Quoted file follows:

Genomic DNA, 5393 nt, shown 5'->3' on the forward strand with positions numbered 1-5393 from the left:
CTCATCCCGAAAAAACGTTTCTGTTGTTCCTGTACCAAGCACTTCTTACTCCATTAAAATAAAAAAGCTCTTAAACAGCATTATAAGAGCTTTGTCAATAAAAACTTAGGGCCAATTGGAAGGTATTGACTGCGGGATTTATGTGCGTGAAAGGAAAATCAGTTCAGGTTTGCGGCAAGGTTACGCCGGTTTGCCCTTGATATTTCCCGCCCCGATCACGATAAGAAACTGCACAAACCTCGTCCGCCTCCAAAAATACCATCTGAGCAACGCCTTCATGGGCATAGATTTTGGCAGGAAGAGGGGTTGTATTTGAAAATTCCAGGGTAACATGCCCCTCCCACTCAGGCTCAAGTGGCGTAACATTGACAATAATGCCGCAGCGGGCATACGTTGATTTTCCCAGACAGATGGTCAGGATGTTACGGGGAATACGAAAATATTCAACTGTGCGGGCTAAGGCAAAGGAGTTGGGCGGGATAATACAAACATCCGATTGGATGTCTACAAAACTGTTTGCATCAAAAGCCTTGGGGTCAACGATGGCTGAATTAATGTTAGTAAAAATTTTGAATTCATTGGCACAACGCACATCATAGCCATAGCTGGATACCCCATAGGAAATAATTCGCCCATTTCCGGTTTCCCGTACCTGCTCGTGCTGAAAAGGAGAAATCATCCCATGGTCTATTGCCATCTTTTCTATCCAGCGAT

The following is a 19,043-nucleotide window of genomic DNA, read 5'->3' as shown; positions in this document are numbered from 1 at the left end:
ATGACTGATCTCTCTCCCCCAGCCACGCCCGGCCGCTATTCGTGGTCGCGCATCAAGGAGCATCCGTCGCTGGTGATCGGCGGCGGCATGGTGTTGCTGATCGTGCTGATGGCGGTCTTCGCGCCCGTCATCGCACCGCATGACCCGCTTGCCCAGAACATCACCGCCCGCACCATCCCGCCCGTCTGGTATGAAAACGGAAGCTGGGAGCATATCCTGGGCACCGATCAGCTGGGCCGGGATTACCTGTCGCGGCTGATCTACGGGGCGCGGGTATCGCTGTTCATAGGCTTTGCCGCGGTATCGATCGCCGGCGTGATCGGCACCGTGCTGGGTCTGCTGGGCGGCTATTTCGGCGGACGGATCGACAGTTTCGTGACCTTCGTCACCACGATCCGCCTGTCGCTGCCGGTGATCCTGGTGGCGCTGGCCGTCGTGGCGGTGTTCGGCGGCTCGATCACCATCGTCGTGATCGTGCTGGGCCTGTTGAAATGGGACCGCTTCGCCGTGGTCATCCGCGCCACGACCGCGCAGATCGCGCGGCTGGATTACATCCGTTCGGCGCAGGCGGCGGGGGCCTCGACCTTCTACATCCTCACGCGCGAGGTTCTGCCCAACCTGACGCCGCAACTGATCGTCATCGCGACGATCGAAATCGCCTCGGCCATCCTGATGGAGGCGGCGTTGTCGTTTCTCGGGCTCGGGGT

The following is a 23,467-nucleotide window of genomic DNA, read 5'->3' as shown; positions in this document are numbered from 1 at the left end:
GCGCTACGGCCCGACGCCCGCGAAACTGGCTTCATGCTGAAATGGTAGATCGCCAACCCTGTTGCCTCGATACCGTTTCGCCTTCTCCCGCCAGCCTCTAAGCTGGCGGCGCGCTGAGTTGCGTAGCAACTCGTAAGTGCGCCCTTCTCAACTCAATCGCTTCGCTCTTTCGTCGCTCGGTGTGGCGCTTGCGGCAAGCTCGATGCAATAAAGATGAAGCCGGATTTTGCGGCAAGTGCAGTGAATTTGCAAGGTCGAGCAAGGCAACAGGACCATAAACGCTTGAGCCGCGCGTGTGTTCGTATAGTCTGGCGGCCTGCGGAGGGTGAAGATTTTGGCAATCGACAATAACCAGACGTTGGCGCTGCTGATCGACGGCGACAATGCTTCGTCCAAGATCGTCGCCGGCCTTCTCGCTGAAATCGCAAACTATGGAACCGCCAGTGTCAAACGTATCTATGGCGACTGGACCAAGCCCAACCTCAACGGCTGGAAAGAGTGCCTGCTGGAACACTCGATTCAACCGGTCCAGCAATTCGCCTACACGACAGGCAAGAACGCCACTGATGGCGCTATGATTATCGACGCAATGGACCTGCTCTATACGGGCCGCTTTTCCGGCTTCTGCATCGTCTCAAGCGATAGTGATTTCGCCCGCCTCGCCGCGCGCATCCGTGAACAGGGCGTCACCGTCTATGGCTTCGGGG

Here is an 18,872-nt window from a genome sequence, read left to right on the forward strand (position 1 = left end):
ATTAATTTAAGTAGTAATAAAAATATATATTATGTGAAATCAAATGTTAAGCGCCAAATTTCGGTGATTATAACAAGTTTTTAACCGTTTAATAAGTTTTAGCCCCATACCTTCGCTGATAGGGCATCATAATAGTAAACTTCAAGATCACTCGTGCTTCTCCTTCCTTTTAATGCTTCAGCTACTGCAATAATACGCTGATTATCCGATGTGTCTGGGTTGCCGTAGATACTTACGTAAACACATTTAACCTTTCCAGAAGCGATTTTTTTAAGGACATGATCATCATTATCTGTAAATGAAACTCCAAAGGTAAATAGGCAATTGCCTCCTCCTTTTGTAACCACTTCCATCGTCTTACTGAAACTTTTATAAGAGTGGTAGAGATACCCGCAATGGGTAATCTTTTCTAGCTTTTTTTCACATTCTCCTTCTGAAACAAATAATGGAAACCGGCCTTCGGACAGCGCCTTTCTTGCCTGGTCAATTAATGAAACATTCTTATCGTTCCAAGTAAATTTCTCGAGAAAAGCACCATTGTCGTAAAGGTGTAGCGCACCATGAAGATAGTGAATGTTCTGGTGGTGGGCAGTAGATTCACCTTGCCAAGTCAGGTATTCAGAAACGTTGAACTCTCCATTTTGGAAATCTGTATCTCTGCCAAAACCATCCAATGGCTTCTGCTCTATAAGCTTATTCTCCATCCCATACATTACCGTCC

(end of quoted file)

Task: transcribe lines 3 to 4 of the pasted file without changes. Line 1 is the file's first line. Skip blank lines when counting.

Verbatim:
The following is a 19,043-nucleotide window of genomic DNA, read 5'->3' as shown; positions in this document are numbered from 1 at the left end:
ATGACTGATCTCTCTCCCCCAGCCACGCCCGGCCGCTATTCGTGGTCGCGCATCAAGGAGCATCCGTCGCTGGTGATCGGCGGCGGCATGGTGTTGCTGATCGTGCTGATGGCGGTCTTCGCGCCCGTCATCGCACCGCATGACCCGCTTGCCCAGAACATCACCGCCCGCACCATCCCGCCCGTCTGGTATGAAAACGGAAGCTGGGAGCATATCCTGGGCACCGATCAGCTGGGCCGGGATTACCTGTCGCGGCTGATCTACGGGGCGCGGGTATCGCTGTTCATAGGCTTTGCCGCGGTATCGATCGCCGGCGTGATCGGCACCGTGCTGGGTCTGCTGGGCGGCTATTTCGGCGGACGGATCGACAGTTTCGTGACCTTCGTCACCACGATCCGCCTGTCGCTGCCGGTGATCCTGGTGGCGCTGGCCGTCGTGGCGGTGTTCGGCGGCTCGATCACCATCGTCGTGATCGTGCTGGGCCTGTTGAAATGGGACCGCTTCGCCGTGGTCATCCGCGCCACGACCGCGCAGATCGCGCGGCTGGATTACATCCGTTCGGCGCAGGCGGCGGGGGCCTCGACCTTCTACATCCTCACGCGCGAGGTTCTGCCCAACCTGACGCCGCAACTGATCGTCATCGCGACGATCGAAATCGCCTCGGCCATCCTGATGGAGGCGGCGTTGTCGTTTCTCGGGCTCGGGGT